Schedule 3 - Repeals
Immigration, Asylum and Nationality Bill
Tony McNulty (Minister of State (Immigration, Citizenship and Nationality), Home Office; Harrow East, Labour)
I shall make a few general remarks, and then I shall try to deal with each issue in turn.
The Bill is about immigration, asylum and nationality law, and the new clauses are about changes to that law in terms of what is happening now in our wider counter-terrorism initiative. The idea that we subscribe in any way to the notion that asylum seekers are problematic, and that it is appropriate to include these amendments in the Bill because asylum seekers are inextricably linked to terrorism, is nonsense. People should understand that this is the appropriate place to amend those parts of the legislation in terms of the wider backdrop of what we are doing. I am therefore more than happy to associate myself with the remarks made by the hon. Member for Woking about uncoupling the spurious notion that asylum seeker equals terrorist equals problem. That is nonsense. It is just that this is the appropriate place to put the amendments in terms of the scope of the Bill. It would not have been appropriate, given the scope of the Terrorism Bill, to include them in that Bill. They sit more appropriately in this Bill, but the idea of a causal link is wrong.
I am grateful to the hon. Member for Oxford, West and Abingdon (Dr. Harris) for moving his probing amendments in the way that he did. As the hon. Gentleman accepted, his amendment concerning statelessness is not needed, because that important issue is dealt with elsewhere.
In the wider sense, and with reference to my introductory remarks, in legislation such as this there is, and will continue to be, a debate on whether to include a pithy little remark that one hopes will catch everything, such as in the 1981 legislation initially and then in 2002, in terms of a test, or a partial, indicative list of what might form unacceptable behaviour but that is not meant to be exhaustive, or a list that is as exhaustive as possible. As I said at the beginning of the debate, in as much as we can align what results from our consideration of the Bill with what is going on in the Terrorism Bill, we will try to do so, because that makes perfect sense. I have no doubt that this is one area in which matters will evolve. I hope that we will reach a common place where people accept that pithy little remarks à la 1981 and 2002 are no longer enough. One has to go further than that, but trying to be exhaustive in the Bill is probably not appropriate.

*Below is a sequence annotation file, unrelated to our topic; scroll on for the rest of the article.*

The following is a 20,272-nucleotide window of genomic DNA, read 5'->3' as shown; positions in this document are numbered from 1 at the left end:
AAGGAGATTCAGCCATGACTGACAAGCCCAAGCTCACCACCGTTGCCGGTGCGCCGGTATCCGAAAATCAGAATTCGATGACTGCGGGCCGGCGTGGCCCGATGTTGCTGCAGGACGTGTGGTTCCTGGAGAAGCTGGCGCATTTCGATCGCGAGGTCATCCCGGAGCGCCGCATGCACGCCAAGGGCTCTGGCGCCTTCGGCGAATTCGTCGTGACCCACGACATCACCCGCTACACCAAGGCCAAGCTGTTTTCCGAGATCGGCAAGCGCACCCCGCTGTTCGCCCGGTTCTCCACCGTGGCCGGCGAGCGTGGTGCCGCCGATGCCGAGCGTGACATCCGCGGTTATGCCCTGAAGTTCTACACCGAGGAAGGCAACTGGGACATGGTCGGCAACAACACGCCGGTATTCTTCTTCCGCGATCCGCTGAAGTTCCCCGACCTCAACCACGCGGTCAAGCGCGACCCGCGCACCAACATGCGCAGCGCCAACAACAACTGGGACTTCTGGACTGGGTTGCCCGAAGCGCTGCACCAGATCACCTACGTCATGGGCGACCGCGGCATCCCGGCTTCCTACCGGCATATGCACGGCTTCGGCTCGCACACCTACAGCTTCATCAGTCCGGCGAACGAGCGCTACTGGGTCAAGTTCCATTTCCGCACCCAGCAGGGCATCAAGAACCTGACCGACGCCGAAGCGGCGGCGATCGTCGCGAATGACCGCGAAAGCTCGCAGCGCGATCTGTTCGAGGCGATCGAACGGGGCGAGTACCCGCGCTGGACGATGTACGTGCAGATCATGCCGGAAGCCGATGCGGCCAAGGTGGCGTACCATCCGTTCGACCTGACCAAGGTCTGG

I shall give one example. If I were to accept the hon. Gentleman's amendment, the notion of terrorist murder would not form part of unacceptable behaviour. That is not the intent behind his amendment but, as it is drafted, that is what would result. I accept the spirit of the amendments. This is an evolving matter that we may return to and, in that spirit, I ask that the amendments are not pressed to a Division.